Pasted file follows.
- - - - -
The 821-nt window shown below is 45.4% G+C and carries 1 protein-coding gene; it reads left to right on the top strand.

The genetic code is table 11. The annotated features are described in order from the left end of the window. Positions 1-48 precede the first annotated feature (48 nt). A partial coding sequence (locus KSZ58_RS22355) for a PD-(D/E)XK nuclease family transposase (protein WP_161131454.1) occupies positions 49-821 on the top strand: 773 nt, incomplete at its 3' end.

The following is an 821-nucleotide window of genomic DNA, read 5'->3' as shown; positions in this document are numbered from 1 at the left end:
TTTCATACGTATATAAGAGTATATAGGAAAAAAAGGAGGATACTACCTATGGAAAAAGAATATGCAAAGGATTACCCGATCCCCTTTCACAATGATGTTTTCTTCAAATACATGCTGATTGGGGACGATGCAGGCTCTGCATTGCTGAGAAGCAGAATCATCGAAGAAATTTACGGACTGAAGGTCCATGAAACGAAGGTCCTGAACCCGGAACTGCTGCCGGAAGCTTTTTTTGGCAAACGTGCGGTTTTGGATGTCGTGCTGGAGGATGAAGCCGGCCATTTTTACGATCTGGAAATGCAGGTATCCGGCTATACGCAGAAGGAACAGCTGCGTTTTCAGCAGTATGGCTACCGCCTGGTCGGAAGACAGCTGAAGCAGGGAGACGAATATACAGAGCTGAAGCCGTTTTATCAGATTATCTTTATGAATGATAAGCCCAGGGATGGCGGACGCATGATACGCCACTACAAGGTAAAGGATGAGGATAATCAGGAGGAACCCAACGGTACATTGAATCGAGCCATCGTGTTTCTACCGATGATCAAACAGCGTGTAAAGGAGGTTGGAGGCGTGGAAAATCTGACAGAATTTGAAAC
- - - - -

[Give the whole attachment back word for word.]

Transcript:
The 821-nt window shown below is 45.4% G+C and carries 1 protein-coding gene; it reads left to right on the top strand.

The genetic code is table 11. The annotated features are described in order from the left end of the window. Positions 1-48 precede the first annotated feature (48 nt). A partial coding sequence (locus KSZ58_RS22355) for a PD-(D/E)XK nuclease family transposase (protein WP_161131454.1) occupies positions 49-821 on the top strand: 773 nt, incomplete at its 3' end.

The following is an 821-nucleotide window of genomic DNA, read 5'->3' as shown; positions in this document are numbered from 1 at the left end:
TTTCATACGTATATAAGAGTATATAGGAAAAAAAGGAGGATACTACCTATGGAAAAAGAATATGCAAAGGATTACCCGATCCCCTTTCACAATGATGTTTTCTTCAAATACATGCTGATTGGGGACGATGCAGGCTCTGCATTGCTGAGAAGCAGAATCATCGAAGAAATTTACGGACTGAAGGTCCATGAAACGAAGGTCCTGAACCCGGAACTGCTGCCGGAAGCTTTTTTTGGCAAACGTGCGGTTTTGGATGTCGTGCTGGAGGATGAAGCCGGCCATTTTTACGATCTGGAAATGCAGGTATCCGGCTATACGCAGAAGGAACAGCTGCGTTTTCAGCAGTATGGCTACCGCCTGGTCGGAAGACAGCTGAAGCAGGGAGACGAATATACAGAGCTGAAGCCGTTTTATCAGATTATCTTTATGAATGATAAGCCCAGGGATGGCGGACGCATGATACGCCACTACAAGGTAAAGGATGAGGATAATCAGGAGGAACCCAACGGTACATTGAATCGAGCCATCGTGTTTCTACCGATGATCAAACAGCGTGTAAAGGAGGTTGGAGGCGTGGAAAATCTGACAGAATTTGAAAC